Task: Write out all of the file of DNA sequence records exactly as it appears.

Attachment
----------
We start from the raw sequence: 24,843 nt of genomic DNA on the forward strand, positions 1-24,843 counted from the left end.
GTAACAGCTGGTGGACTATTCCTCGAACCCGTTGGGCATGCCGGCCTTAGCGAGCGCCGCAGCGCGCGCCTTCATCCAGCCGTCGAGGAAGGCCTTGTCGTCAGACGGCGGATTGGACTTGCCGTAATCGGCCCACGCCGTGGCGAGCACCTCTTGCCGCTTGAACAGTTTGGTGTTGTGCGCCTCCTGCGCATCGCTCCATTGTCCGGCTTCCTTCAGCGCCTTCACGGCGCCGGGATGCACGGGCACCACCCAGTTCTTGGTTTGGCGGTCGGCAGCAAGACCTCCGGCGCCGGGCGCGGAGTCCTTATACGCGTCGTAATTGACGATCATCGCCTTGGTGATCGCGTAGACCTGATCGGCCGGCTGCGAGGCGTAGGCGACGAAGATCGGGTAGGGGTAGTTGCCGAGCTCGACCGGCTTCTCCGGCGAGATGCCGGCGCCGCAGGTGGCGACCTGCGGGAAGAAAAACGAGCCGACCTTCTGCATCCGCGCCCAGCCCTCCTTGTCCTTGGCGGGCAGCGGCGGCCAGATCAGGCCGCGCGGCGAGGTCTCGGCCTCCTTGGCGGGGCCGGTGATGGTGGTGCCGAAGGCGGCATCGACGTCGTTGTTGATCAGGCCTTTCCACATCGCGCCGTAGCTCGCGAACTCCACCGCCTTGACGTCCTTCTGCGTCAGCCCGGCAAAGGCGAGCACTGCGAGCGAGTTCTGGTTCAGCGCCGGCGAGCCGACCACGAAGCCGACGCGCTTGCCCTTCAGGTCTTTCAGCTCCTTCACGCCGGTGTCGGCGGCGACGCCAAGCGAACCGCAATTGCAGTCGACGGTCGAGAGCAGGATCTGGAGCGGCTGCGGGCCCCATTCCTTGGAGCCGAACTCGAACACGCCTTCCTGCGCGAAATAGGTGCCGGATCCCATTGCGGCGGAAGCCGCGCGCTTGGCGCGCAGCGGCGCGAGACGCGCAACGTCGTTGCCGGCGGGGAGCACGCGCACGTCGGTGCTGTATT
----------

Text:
We start from the raw sequence: 24,843 nt of genomic DNA on the forward strand, positions 1-24,843 counted from the left end.
GTAACAGCTGGTGGACTATTCCTCGAACCCGTTGGGCATGCCGGCCTTAGCGAGCGCCGCAGCGCGCGCCTTCATCCAGCCGTCGAGGAAGGCCTTGTCGTCAGACGGCGGATTGGACTTGCCGTAATCGGCCCACGCCGTGGCGAGCACCTCTTGCCGCTTGAACAGTTTGGTGTTGTGCGCCTCCTGCGCATCGCTCCATTGTCCGGCTTCCTTCAGCGCCTTCACGGCGCCGGGATGCACGGGCACCACCCAGTTCTTGGTTTGGCGGTCGGCAGCAAGACCTCCGGCGCCGGGCGCGGAGTCCTTATACGCGTCGTAATTGACGATCATCGCCTTGGTGATCGCGTAGACCTGATCGGCCGGCTGCGAGGCGTAGGCGACGAAGATCGGGTAGGGGTAGTTGCCGAGCTCGACCGGCTTCTCCGGCGAGATGCCGGCGCCGCAGGTGGCGACCTGCGGGAAGAAAAACGAGCCGACCTTCTGCATCCGCGCCCAGCCCTCCTTGTCCTTGGCGGGCAGCGGCGGCCAGATCAGGCCGCGCGGCGAGGTCTCGGCCTCCTTGGCGGGGCCGGTGATGGTGGTGCCGAAGGCGGCATCGACGTCGTTGTTGATCAGGCCTTTCCACATCGCGCCGTAGCTCGCGAACTCCACCGCCTTGACGTCCTTCTGCGTCAGCCCGGCAAAGGCGAGCACTGCGAGCGAGTTCTGGTTCAGCGCCGGCGAGCCGACCACGAAGCCGACGCGCTTGCCCTTCAGGTCTTTCAGCTCCTTCACGCCGGTGTCGGCGGCGACGCCAAGCGAACCGCAATTGCAGTCGACGGTCGAGAGCAGGATCTGGAGCGGCTGCGGGCCCCATTCCTTGGAGCCGAACTCGAACACGCCTTCCTGCGCGAAATAGGTGCCGGATCCCATTGCGGCGGAAGCCGCGCGCTTGGCGCGCAGCGGCGCGAGACGCGCAACGTCGTTGCCGGCGGGGAGCACGCGCACGTCGGTGCTGTATT